This company's under-the-tongue cannabis-based spray is being considered by UK regulators as treatment for multiple sclerosis, and Canada will soon allow it on the market, pending trials which prove it is effective. But it is hard to imagine enough sales for Sativex to justify GW's current market valuation, let alone the price the shares are sure to jump to if approvals are forthcoming. Avoid.


The intellectual property company behind children's characters such as Basil Brush, Postman Pat and The Tweenies, has also now found a partner to distribute DVDs of He-Man, the cartoon superhero, in the US. The company now has 1,800 hours of children's entertainment programming and cracking the US market is key for 2005. It has moved from being a gambler's stock to a serious investment proposition. Buy.


An exodus of customers from Standard Life, one of the industry's biggest players helped Legal & General turn 2004 into its best ever year. With more of us starting to worry about our pensions, there ought to be even better times ahead for the companies who will invest our money for us, and L&G is one of the best positioned to benefit. Buy.


In the decade since it was set up, Inter Link Foods has successfully digested ten acquisitions and has grown from a small loss-making bakery in Blackburn to become Britain's third-largest cake supplier. It is now also pursuing growth opportunities in mainland Europe where it gained a foothold with a Polish acquisition in December. Like a good cake, the shares should continue to rise.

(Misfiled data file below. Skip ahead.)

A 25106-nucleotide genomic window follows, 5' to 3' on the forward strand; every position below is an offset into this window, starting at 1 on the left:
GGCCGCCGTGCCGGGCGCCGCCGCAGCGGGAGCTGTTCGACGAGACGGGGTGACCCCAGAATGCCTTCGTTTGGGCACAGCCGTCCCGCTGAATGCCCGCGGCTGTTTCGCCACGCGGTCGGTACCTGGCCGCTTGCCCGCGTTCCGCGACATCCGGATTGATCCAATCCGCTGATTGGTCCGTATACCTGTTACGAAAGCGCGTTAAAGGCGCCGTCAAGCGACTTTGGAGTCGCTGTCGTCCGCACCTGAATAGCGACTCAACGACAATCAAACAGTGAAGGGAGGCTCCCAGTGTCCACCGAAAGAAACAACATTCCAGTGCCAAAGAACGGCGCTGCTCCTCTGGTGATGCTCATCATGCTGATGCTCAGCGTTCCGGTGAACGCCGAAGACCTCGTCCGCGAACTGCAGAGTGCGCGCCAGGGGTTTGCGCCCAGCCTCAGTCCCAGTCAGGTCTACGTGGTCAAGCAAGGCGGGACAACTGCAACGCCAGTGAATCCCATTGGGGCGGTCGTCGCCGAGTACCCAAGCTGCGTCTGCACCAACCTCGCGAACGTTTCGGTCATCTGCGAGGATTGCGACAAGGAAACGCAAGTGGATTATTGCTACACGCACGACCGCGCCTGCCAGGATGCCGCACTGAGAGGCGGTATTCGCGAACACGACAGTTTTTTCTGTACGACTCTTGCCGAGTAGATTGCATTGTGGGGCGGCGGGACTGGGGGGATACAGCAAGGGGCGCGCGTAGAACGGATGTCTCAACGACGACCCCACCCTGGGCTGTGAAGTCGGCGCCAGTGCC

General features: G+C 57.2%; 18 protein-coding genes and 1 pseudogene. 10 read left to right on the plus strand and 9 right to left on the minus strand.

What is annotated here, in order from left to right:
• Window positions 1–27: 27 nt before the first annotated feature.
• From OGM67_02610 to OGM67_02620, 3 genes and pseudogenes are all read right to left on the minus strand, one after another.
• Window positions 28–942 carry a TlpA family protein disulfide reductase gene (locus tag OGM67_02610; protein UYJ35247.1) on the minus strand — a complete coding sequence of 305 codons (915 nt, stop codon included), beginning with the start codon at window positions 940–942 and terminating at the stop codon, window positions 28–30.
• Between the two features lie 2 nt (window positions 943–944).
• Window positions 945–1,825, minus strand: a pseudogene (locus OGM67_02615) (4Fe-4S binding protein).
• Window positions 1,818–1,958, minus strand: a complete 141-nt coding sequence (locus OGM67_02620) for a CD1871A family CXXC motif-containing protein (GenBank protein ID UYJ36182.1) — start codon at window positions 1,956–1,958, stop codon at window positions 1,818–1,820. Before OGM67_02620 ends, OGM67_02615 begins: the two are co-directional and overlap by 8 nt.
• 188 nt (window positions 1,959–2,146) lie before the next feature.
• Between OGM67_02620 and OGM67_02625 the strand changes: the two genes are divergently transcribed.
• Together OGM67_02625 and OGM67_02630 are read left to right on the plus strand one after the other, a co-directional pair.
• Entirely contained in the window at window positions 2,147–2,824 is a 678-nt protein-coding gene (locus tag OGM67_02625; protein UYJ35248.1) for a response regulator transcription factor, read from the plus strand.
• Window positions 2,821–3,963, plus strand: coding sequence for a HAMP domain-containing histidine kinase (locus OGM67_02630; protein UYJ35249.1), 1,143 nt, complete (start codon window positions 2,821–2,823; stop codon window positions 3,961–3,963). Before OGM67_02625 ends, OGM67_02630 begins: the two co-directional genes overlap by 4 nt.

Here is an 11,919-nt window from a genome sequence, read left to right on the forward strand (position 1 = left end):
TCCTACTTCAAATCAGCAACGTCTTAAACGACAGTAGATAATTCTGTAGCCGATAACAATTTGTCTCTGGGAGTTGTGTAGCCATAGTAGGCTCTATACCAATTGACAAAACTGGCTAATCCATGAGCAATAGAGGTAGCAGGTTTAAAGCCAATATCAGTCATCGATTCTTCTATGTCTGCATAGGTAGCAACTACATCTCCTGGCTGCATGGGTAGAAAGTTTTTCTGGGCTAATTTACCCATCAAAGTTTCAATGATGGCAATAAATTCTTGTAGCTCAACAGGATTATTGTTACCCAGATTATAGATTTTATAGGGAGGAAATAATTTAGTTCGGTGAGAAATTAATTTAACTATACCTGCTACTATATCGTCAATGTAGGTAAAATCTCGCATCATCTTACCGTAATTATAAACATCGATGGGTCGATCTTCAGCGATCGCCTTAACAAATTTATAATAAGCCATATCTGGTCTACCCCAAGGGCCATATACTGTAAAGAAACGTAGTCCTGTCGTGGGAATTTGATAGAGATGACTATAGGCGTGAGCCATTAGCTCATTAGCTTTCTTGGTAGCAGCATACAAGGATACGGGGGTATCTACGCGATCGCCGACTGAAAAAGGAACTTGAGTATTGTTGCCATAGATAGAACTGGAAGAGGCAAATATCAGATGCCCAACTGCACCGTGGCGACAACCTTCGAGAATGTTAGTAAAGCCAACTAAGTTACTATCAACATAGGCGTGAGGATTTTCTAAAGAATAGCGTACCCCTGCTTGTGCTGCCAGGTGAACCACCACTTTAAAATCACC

The nightclub owner's takings are still going down and its venues need a great deal of refurbishment work if that is to be reversed. The money it will get for its up-for-sale non-branded venues must be reducing as sales there plunge at almost 9 per cent a year. Worse, the Government is promising to slap a levy on the bars and clubs to pay for the policing involved. Avoid.

Boots bucks the high-street trend

The great strides Boots had made to convince the City that it was a focused health and beauty retailer took a knock at Christmas when curiosities began creeping into core Boots the Chemists stores.

Amid the shampoos, lipsticks and novelty gift packs that are supposed to set its stores apart from the high street's general retail melée lay televisions, DVD players and even the odd Freeview box.

On top of knocking its credibility, this back-of-a-lorry approach to retailing highlighted just how far the likes of Boots had to go to capture sales over Christmas.

And it came after the company had already slashed prices to stop customers defecting to supermarkets and other, keener-priced competitors. The "lower prices you'll love" campaign boosted sales but hit profit margins.

But the quest to make Boots more modern, more competitive and more efficient is paying off. Unlike some of the historic retail chains which have fallen on hard times, there are still plenty of reasons to believe customers can be wooed back to Boots.

At least most of the stuff the chain sells is genuinely useful.

But Boots' Christmas shows it is having tactical, rather than strategic, success, and it left many analysts asking where it goes from here. With so much uncertainty over the retail sector, the shares look high enough for now. Hold.